MDCT, a temporal resolution of ≤200 msec made coronary imaging
feasible. It was important to demonstrate that MDCT and EBCT
results were comparable, thereby allowing investigators to leverage
the clinical data that had accumulated for calcium scoring based on
EBCT results (Figure 1). Although these measurements are dependent
on multiple technical factors, one large randomized control trial
(MESA) has yielded preliminary results that suggest that EBCT and
MDCT calcium scores are comparable, and several studies have shown
Additionally, because the signal-to-noise ratio is higher for any
given radiation dose with MDCT than with EBCT, MDCT is more useful
for imaging findings other than coronary artery calcifications,
including the coronary artery lumen (using contrast material), and
structures outside the heart, such as the aorta and the pulmonary
arteries (Figure 2). Thus, there is interest in performing
contrast-enhanced coronary CT angiography (CTA) in addition to
calcium scoring to evaluate patients for atherosclerosis, because
of the additional information on coronary artery caliber and
Like its now-established role in other vascular circulatory
beds, CTA now appears to have a significant role in the assessment
of coronary vasculature (Figure 3). Of the 3 to 4 million
conventional X-ray coronary angiograms that are undertaken annually
in the United States, two thirds are diagnostic studies, performed
mainly with the aim of verifying and quantifying the presence and
extent of CAD.
Unlike X-ray coronary angiography, which some observers have
characterized as "lumenology" or "lumenog- raphy," CT provides
concomitant assessment of the vessel wall. Assessing luminal
caliber with conventional angiography fails to provide a complete
portrait of plaque accumulation, given the ability of the vessel to
adapt by positive remodeling (Figure 4).
At our institution, a noncontrast ECG-gated coronary
calcium-scoring scan is performed as the first part of the coronary
CT examination. After appropriate timing-bolus optimization is
carried out, the ECG-gated CTA component is performed using a
dual-head iodinated contrast/saline injector to ensure a compact
bolus. Retrospective gating of the data is preferred over
prospective gating because it has fewer problems with motion
artifact. All studies are interpreted via the source axial data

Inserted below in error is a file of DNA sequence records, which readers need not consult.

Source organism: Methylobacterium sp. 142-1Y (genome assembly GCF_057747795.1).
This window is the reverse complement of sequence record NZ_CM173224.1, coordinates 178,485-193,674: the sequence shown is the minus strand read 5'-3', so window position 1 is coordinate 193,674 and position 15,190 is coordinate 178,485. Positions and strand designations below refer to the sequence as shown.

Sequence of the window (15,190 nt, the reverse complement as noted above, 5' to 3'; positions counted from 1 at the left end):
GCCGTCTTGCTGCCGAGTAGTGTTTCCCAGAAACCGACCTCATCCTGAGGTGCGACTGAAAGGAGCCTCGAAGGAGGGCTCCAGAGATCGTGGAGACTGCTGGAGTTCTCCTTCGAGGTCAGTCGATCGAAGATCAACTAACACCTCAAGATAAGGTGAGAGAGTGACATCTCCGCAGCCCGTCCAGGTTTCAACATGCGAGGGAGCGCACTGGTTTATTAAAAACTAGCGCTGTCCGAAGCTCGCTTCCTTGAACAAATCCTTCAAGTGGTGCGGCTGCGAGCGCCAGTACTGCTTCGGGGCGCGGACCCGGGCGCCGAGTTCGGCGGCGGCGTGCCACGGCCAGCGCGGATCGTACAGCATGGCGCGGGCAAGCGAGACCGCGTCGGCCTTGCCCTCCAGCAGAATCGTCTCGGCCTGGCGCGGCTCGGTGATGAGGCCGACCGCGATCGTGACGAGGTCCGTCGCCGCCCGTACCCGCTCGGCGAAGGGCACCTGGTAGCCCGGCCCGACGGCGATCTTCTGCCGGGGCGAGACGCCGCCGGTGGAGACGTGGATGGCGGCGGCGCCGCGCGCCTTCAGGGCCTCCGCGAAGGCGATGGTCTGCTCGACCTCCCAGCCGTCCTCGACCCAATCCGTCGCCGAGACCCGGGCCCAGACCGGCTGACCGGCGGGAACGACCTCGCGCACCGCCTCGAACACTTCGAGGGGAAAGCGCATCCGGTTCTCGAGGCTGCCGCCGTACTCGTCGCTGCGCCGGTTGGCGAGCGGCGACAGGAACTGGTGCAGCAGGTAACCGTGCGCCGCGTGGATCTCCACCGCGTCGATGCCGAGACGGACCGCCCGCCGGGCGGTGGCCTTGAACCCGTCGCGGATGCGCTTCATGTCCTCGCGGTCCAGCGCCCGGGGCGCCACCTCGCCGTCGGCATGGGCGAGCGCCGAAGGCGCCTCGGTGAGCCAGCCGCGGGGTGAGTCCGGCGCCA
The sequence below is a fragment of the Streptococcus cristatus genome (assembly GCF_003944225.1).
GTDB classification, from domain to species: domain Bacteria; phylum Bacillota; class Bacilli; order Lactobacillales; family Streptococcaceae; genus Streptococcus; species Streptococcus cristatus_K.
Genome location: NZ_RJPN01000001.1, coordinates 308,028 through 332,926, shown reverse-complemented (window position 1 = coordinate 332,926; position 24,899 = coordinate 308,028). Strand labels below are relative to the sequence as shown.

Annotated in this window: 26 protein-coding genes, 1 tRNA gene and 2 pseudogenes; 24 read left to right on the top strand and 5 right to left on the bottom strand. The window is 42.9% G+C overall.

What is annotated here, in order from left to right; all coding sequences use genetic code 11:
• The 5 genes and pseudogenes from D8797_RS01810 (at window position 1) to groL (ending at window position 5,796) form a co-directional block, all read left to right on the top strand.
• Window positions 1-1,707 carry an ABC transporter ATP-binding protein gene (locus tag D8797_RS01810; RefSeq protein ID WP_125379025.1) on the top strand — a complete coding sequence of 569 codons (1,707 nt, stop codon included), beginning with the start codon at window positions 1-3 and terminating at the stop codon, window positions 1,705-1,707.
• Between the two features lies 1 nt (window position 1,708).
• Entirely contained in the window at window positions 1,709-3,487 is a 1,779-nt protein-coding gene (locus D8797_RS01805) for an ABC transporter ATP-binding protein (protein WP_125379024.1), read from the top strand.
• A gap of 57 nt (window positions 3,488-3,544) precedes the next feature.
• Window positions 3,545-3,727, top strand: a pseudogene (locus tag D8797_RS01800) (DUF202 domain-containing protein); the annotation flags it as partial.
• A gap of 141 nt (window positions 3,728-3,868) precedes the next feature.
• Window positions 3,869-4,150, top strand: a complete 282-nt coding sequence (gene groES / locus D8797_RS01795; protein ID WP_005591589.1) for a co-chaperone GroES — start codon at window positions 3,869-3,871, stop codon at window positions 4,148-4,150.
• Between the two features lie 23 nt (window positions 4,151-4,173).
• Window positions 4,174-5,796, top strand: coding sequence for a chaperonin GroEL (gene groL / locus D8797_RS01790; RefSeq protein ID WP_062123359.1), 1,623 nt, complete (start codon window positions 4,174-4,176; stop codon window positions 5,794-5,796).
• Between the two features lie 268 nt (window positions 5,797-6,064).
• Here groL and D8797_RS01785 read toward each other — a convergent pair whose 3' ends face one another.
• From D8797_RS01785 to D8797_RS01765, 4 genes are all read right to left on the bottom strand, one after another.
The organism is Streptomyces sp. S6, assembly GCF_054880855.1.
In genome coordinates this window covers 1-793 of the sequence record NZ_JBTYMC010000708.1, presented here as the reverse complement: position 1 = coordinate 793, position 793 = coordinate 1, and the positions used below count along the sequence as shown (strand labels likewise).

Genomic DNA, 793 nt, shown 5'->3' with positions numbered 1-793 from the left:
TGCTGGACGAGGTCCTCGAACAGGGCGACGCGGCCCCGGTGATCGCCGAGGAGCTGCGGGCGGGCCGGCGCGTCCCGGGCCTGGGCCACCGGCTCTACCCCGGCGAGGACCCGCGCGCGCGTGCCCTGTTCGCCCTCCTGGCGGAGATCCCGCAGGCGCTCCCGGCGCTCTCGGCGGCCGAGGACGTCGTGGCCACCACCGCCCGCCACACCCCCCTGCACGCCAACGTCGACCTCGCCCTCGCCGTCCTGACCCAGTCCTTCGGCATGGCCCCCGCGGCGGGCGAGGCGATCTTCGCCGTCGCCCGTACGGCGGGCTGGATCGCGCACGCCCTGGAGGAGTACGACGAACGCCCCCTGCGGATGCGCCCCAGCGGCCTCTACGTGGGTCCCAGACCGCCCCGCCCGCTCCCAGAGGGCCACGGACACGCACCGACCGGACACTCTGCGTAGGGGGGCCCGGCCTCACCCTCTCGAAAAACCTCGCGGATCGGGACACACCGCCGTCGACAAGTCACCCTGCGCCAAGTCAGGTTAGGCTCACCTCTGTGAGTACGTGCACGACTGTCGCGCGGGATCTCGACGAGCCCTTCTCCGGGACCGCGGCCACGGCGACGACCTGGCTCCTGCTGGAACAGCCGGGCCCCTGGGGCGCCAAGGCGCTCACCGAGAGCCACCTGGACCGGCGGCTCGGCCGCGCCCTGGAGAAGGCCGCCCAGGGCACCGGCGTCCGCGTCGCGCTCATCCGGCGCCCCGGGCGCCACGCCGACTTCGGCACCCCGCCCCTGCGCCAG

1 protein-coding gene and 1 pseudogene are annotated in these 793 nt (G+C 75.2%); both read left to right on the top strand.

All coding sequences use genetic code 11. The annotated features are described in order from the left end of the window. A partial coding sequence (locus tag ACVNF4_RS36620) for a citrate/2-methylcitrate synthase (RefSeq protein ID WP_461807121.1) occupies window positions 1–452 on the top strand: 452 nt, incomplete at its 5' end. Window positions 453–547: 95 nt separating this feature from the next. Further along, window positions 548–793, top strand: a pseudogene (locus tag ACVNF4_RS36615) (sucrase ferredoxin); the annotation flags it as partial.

set, with 3-dimensional and curved planar reconstructions also
generated for problem solving and for use in consultation with
referring physicians. Other centers will routinely perform image
postprocessing and employ multiplanar reconstructions,
maximum-intensity projections, and 4-dimensional capabilities in
the initial assessment, not just for problem solving or
consultation. With respect to patient preparation for the study,
the general approach taken at UCSF for coronary CTA on a 64-slice
MDCT is to provide pharmacologic heart rate control if there are no
clinical contraindications to beta-blockade, by administering
atenolol orally and/or metoprolol intravenously, as well as
sublingual nitroglycerin for dilation of the vasculature. Important
contraindications include severe asthma, heart block,
hypersensitivity, decompensated cardiac failure, and nitrate usage
(eg, sildenafil or tadalafil) in the preceding 24 to 48 hours. In
our experience, cardiac motion can still decrease the diagnostic
yield of the study if the heart rate is >65 beats per minute,
despite the temporal resolution of the 64-slice scanner.
While initial results suggest that the negative predictive value
of coronary CTA is outstanding,
further work may be necessary to improve its ability to detect
atherosclerosis. Early feasibility studies that used 16-slice CT to
evaluate coronary artery segments in patients scheduled for
conventional angiography found that CT compared favorably in
detecting greater than 50% luminal stenosis, with 95% sensitivity,
86% specificity, negative predictive value of 97%, and positive
predictive value of 80%.
Additional studies corroborated these findings, with positive
predictive values of near 80% and an accuracy >90% in detecting
The investigators reported that approximately 12% of the arterial
segments were unevaluable because of vessel motion or extensive
calcification, likely secondary to the technical constraints of
Studies with 64-detector CT technology, which provides less
motion artifact and improved resolution, have shown greater
accuracy in assessing stenosis and in the characterization of
noncalcified plaque. Leber et al
employed 64-detector CT to evaluate plaque in the proximal coronary
arteries divided into 3-mm sections, with intravascular ultrasound
as the gold standard.
This study reported accurate detection in 83% of the sections that
contained noncalcified plaque, 94% of the sections that contained
mixed plaque, and 95% of the sections that contained calcified
plaque. In 94% of the sections, the absence of atherosclerotic
lesions was also correctly scored. Importantly, the 64-slice MDCT
also detected 70% of the sections with a lipid-rich pool and 90% of
the sections harboring spotty calcifications, characteristic
features that are suggestive of vulnerable plaques.
Yet there is no question that the inherently limited contrast
resolution of CT for differentiating types of tissue affects its
ability to characterize noncalcified plaque. Other imaging
modalities with greater soft tissue contrast, such as IVUS and
magnetic resonance imaging, may provide better evaluation of
noncalcified plaque, but ECG-gated 64-detector CT possesses both